and has no due process liberty interest right to having his grievance resolved to his satisfaction.

See Geiger v. Jower, 404 F.3d 371, 374-75 (5th Cir. 2005); Jones v. Shabazz, No. H-06-1119,

2007 WL 2873042, at *21 (E.D. Tex, Sept. 28, 2007); see also Hernandez v. Estelle, 788 F.2d

1154, 1158 (5th Cir. 1986) (holding that the mere failure of a prison official to follow the

prison’s own regulation or policy does not amount to a constitutional violation); McGowan v.

Peel, No. 3:06cv659-DPJ-JCS, 2007 WL 710154, at *1-2 (S.D. Miss. March 6, 2007).

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Additionally, Plaintiff has failed to show that Defendants Hadden and Dr. Woodall were

deliberately indifferent to his serious medical condition. See Davidson, 91 Fed. App’x at 964.

As previously mentioned, there is no supervisory or respondeat superior liability under Section

1983. See Oliver, 276 F.3d at 742 & n. 6. Accordingly, these supervisory Defendants cannot be

held responsible for Dr. West’s alleged denial of adequate medical treatment. See Thompkins,

828 F.2d at 304 (“Under § 1983, supervisory officials cannot be held liable for the actions of

subordinates under any theory of vicarious liability.”).

Plaintiff has failed to demonstrate that Defendants Hadden and Woodall were personally

involved in the alleged denial of adequate medical treatment, or that they implemented an

unconstitutional policy that causally resulted in an injury to Plaintiff. Therefore, Plaintiff has

failed to establish a constitutional violation by these Defendants. See Stewart, 174 F.3d at 536

(holding that medical director was not deliberately indifferent to plaintiff’s serious medical needs

where director was not one of the treating physicians and had limited contact with plaintiff);

Hailey v. Savers, 240 Fed. App’x 670, 672 (5th Cir. 2007) (affirming dismissal of prison medical

administrator because plaintiff “failed to allege specific facts to demonstrate that [administrator]

had personal involvement in placing [plaintiff] in a job assignment that posed a substantial risk

of harm or that [administrator] implemented policies to physically harm [plaintiff]”). A

defendant’s involvement in the ARP process alone is an insufficient basis upon which to impose

constitutional liability. See Golden v. Walker, No. 5:08cv292-DCB-MTP, 2009 WL 3448833, at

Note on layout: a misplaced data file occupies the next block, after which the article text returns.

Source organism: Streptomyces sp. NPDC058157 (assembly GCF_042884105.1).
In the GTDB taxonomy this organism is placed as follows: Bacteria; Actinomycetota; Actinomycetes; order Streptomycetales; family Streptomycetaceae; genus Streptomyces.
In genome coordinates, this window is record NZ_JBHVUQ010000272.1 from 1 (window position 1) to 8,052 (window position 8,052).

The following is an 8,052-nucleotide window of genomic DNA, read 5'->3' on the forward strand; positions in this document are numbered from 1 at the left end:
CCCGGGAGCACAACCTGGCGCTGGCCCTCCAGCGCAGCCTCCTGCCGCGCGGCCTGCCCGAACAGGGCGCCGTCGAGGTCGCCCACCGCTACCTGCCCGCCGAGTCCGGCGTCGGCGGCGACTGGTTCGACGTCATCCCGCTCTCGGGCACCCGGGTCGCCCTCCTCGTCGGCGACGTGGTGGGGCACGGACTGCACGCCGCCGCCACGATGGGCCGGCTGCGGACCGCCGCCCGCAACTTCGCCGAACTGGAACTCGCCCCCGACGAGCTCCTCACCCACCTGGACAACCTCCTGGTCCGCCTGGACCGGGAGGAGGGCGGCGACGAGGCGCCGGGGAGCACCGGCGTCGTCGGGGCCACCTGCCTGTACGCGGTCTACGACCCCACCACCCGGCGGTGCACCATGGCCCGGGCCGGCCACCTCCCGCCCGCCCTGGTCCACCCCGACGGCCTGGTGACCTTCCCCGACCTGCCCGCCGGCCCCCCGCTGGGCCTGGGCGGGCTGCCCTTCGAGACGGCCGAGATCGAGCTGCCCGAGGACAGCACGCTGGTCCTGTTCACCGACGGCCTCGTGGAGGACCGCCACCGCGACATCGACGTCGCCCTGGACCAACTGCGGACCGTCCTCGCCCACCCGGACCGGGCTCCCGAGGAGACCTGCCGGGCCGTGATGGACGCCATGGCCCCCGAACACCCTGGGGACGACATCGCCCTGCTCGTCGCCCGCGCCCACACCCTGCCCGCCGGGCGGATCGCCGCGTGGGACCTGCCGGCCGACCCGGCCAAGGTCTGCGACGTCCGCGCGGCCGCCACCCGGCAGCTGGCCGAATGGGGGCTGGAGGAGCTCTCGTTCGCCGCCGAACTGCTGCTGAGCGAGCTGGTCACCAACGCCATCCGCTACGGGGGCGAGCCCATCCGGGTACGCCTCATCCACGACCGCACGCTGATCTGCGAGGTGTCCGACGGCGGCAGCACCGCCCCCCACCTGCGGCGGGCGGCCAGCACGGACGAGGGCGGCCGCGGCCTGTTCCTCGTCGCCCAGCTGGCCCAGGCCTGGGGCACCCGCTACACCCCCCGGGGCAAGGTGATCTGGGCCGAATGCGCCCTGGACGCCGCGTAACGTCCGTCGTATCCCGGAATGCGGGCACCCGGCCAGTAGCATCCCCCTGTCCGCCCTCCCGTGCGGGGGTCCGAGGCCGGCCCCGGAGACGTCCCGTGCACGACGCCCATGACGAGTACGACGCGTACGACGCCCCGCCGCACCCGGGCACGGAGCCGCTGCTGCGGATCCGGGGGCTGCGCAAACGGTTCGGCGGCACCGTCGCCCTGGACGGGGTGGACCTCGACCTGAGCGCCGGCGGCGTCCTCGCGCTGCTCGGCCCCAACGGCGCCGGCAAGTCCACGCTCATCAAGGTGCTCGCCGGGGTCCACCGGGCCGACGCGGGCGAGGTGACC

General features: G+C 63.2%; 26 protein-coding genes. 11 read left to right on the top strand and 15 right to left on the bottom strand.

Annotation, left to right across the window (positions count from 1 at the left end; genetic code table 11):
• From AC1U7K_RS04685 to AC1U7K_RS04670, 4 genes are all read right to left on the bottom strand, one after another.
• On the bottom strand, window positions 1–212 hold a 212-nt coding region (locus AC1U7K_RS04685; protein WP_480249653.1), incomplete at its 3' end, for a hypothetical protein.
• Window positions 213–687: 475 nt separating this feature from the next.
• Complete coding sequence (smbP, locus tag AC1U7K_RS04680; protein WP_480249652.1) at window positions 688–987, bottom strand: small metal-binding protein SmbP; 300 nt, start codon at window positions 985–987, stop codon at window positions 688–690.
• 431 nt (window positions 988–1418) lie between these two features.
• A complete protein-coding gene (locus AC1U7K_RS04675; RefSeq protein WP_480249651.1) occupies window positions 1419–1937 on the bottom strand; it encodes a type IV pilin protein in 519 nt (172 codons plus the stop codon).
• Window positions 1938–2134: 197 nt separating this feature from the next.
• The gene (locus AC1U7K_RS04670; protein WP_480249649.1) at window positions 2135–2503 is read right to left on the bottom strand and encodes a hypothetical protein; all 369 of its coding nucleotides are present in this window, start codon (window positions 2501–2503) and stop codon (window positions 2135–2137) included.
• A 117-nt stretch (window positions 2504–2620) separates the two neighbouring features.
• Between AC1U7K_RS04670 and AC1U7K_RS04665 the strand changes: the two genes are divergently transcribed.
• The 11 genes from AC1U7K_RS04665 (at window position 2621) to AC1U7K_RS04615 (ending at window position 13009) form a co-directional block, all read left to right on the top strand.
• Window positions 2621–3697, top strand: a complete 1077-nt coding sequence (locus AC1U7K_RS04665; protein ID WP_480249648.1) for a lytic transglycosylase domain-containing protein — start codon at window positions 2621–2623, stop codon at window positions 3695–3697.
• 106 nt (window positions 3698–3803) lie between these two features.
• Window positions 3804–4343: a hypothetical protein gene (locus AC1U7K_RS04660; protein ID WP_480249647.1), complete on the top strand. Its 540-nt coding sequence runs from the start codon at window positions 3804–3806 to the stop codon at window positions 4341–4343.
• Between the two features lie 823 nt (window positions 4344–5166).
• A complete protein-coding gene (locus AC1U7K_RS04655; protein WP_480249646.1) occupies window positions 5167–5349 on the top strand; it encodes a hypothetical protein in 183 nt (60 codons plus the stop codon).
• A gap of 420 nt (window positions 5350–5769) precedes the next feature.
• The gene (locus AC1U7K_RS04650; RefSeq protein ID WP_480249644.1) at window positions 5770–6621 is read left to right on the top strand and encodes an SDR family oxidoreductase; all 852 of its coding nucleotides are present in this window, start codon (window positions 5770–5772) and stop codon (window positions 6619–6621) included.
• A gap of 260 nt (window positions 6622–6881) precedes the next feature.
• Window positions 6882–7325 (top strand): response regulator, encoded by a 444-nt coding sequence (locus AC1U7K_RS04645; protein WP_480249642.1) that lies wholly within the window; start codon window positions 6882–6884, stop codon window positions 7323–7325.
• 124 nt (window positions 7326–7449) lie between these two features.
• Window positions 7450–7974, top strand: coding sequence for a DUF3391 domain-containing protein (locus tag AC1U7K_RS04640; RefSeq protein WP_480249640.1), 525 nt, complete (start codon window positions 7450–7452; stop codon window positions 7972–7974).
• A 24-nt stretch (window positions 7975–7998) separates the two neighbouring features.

*2 (S.D. Miss. Oct. 21, 2009).

Even if these Defendants were negligent in carrying out their duties in responding to

Plaintiff’s complaints, this does not meet the high standard of deliberate indifference. See Arnett

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v. Webster, 658 F.3d 742, 758 (7th Cir. 2011) (“Although [the official’s] failure to [investigate]

may amount to negligence, the summary judgment record does not lead to the conclusion that it

rose to the level of deliberate indifference.”).

Based on the foregoing, Plaintiff has failed to create a genuine issue of material fact as to

whether Defendants Hadden and Dr. Woodall were deliberately indifferent to his serious medical

needs. Defendants Hadden and Dr. Woodall are entitled to judgment as a matter of law.

Qualified Immunity

Although Defendants have raised the defense of qualified immunity, “if it becomes

evident that the plaintiff has failed to state or otherwise establish a claim, then the defendant is

entitled to dismissal on that basis.” Well v. Bonner, 45 F.3d 90,93 (5th Cir. 1993) (citing Siegert

v. Gilley, 500 U.S. 226, 231-33 (1991)); see also Sappington v. Bartee, 195 F.3d 234, 236 (5th

Cir. 1999). Because the court finds that the Plaintiff’s claims are not cognizable as constitutional

claims, it need not address the issue of whether the Defendants are entitled to qualified

immunity.

CONCLUSION

For the reasons stated above, the court finds that Defendants’ Motions for Summary

Judgment [33] [38] should be granted and Plaintiff’s Motion for Summary Judgment [44] should

be denied. Accordingly,

IT IS THEREFORE, ORDERED:

1. That Defendant Mike Hadden’s Motion for Summary Judgment is GRANTED and

that this action is dismissed with prejudice.

2. That Defendants Dr. Ron Woodall and Dr. Michael West’s Motion for Summary

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Judgment is GRANTED and that this action is dismissed with prejudice.



3. That Plaintiff’s Motion for Summary Judgment is DENIED.

4. A separate judgment in accordance with Federal Rule of Civil Procedure 58 will be

filed herein.

SO ORDERED

THIS, the 30th day of July, 2013.

s/ Michael T. Parker
United States Magistrate Judge